SEPT / OCT: BY RACHEL SEXTON
Even now, in the 21st century, the sight of a woman occupying a nation’s highest political office is rare. The examples of such women throughout history is a low number. Their names (Margaret Thatcher, Indira Ghandi) should be familiar to everyone, and it’s sad the United States has not yet added a name to that list. (Hopefully someday soon!) They all contributed something important to the world, and Golda Meir was one of them. Golda Meir left a legacy in a male-dominated field just as complicated and inspiring as any man’s.
Golda Meir was born Golda Mabovitch in Kiev, Ukraine on May 3, 1898. Her father moved to the United States in 1903 and settled in Milwukee in 1905, saving up enough money to bring his family to the U.S. the next year. During her high school years, Golda briefly lived with her married sister in Denver, Colorado. There, she met Morris Meyerson. She finished school in Milwaukee and married Meyerson in 1917, then worked as a teacher. The couple moved to Palestine in 1921 and joined a kibbutz. In 1924, Golda and Morris moved to Jerusalem and had a son and a daughter. Golda was elected secretary of the Working Women’s Council and spent 1932 through 1934 in the U.S. as an emissary. When she returned to Jerusalem, Golda joined the Histadrut, also known as the General Federation of Labor, and eventually became head of its Political Department.
Golda’s professional life was the Jewish people and the state of Israel. She became acting head of the Political Department of the Jewish Agency in 1946 upon the incarceration of Moshe Sharett when the British government cracked down on the Zionist movement in Palestine (which was a British mandate). She stayed in that position until they established the state of Israel in 1948 which Golda helped to raise money for. In 1949, she was elected to Israel’s legislature, Knesset, and became Labor Minister until 1956. That year, she became Foreign Minister and followed her predecessor Sharett’s request that all members of the foreign service Hebraicize their last names by changing Meyerson to Meir. Golda was elected the first (and only) female Prime Minister of Israel in February 1969.
After Israel’s establishment, the neighboring Arab nations fought against the loss of what they perceived as their land. This conflict overshadowed Golda’s entire professional career. One significant illustration of this is the massacre of 11 Israeli Olympic team members at the 1972 Munich Summer Olympics by a Palestinian terrorist group. When it seemed no other action was forthcoming, Meir ordered Mossad (the Israeli Intelligence Agency) to hunt down those responsible. (Though some Jewish people, including actress Natalie Portman, don’t agree with this.)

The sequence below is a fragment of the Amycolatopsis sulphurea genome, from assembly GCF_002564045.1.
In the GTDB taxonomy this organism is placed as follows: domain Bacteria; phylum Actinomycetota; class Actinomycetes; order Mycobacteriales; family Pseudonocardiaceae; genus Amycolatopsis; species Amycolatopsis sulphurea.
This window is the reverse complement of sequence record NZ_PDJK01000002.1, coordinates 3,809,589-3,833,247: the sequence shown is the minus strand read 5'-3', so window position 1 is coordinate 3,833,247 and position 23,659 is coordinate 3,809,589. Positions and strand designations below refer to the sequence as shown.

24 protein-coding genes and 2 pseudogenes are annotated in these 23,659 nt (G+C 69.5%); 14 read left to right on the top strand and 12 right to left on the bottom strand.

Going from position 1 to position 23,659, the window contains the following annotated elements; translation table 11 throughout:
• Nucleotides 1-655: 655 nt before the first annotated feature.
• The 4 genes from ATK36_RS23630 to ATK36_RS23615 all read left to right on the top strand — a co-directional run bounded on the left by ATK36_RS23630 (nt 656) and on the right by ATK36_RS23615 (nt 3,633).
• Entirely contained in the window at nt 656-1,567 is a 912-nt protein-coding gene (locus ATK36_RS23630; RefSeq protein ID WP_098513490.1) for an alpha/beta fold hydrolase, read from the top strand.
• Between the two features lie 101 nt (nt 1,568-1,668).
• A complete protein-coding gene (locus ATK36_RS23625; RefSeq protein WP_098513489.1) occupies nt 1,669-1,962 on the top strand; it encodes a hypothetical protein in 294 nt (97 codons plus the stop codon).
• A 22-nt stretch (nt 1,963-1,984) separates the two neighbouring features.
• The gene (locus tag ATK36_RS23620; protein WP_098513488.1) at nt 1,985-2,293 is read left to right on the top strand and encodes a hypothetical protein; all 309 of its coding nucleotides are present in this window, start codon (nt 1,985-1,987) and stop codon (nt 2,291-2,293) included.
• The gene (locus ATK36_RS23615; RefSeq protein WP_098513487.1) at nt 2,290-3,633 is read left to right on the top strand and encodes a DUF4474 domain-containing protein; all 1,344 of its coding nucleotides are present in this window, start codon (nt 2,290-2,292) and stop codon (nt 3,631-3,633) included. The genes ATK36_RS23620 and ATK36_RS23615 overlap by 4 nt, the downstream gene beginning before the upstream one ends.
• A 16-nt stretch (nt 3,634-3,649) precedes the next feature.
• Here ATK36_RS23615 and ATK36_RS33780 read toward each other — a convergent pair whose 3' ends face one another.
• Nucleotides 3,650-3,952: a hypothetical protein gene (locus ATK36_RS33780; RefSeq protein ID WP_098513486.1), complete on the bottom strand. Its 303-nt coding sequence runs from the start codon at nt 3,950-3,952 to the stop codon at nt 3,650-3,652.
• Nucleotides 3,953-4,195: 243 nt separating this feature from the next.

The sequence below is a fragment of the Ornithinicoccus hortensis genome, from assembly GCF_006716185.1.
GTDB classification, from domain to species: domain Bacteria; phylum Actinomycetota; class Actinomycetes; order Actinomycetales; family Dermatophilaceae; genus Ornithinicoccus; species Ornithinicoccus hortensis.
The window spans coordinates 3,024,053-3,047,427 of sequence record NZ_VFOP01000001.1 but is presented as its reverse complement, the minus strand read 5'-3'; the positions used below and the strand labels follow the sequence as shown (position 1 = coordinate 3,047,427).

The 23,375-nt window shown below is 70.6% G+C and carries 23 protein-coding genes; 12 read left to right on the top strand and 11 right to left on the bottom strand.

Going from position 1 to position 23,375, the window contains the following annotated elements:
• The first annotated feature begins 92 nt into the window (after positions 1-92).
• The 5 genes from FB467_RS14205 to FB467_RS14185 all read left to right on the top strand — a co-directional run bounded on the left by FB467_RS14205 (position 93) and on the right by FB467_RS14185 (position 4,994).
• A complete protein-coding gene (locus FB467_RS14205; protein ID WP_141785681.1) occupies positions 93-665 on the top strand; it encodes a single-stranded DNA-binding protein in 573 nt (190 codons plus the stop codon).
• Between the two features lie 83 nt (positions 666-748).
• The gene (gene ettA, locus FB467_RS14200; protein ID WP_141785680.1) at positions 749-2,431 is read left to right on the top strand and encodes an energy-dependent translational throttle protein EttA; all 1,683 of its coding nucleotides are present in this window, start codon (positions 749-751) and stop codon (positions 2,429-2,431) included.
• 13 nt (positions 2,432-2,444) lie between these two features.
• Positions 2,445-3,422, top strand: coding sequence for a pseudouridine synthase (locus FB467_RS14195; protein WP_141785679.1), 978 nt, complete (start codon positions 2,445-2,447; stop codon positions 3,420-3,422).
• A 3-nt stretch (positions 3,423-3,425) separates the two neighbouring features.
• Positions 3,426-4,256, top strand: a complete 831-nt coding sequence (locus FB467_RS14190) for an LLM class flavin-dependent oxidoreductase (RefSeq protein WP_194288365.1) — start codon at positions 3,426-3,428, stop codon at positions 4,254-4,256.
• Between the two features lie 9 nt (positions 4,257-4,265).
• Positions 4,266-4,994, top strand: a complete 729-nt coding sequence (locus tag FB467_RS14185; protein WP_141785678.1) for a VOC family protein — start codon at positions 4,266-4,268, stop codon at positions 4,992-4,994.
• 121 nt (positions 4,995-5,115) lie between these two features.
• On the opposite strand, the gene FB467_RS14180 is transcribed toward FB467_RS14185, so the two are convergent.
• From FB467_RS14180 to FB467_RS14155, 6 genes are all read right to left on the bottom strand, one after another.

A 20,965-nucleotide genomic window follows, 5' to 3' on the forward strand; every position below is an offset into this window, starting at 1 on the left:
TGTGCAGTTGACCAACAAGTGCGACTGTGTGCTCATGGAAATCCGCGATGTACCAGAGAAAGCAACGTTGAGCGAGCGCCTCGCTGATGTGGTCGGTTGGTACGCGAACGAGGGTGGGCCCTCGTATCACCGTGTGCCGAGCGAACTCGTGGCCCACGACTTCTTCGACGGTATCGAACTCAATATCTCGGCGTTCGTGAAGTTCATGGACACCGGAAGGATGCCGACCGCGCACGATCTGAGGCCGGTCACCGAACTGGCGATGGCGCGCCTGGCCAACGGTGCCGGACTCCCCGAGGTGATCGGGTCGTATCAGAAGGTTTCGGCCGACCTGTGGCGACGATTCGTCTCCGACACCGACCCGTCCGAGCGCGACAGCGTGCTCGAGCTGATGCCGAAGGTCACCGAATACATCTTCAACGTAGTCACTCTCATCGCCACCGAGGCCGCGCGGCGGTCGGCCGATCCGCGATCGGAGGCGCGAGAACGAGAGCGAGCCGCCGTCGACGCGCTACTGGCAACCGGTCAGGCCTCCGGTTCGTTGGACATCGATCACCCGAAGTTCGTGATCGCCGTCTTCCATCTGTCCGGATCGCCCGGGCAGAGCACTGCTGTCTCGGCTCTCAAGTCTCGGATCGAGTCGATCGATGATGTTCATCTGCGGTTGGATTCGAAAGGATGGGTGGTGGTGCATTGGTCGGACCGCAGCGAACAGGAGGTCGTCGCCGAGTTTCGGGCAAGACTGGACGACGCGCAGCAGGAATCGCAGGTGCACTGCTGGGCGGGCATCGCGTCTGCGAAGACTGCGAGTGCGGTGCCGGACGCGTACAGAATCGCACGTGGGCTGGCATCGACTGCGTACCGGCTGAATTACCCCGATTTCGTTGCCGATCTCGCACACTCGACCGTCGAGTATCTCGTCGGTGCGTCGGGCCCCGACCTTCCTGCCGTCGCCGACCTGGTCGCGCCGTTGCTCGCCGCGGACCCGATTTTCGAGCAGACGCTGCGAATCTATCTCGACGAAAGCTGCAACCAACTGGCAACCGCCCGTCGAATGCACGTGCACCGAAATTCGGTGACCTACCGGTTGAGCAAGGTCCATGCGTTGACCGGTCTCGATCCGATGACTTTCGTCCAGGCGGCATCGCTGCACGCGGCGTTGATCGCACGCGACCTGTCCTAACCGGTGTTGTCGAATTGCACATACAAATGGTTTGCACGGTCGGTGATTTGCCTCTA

Golda resigned in June of 1974 due to infighting in her party about how the government handled the Yom Kippur War the year before. Meir conducted herself admirably during the situation but felt her premiership had come to an end. Doctors had diagnosed her with lymphoma in the early 1960’s and she lived with it all that time. Golda died on December 8, 1978.
As a character, Golda has appeared in film and television over the years. The miniseries A Woman Called Golda featured Judy Davis and Ingrid Bergman as the young and older versions of Meir in 1982. The TV film Sword of Gideon in 1986 and Steven Spielberg’s Munich in 2005 dramatized the 1972 Muich Olympics. Colleen Dewhurst played Golda in the first project, and Lynn Cohen (who also appeared as Mags in The Hunger Games: Catching Fire) portrayed her in the latter.
Politics is a profession still dominated by men, but Golda Meir attained a nation’s highest office and left behind a mark on history. She had to make tough decisions and was not afraid of them. (Best of all for a short woman like me to see, Golda did it all while not being tall!) As society progresses, it’s possible the U.S. could have a female President soon. Women like Golda Meir laid the foundation.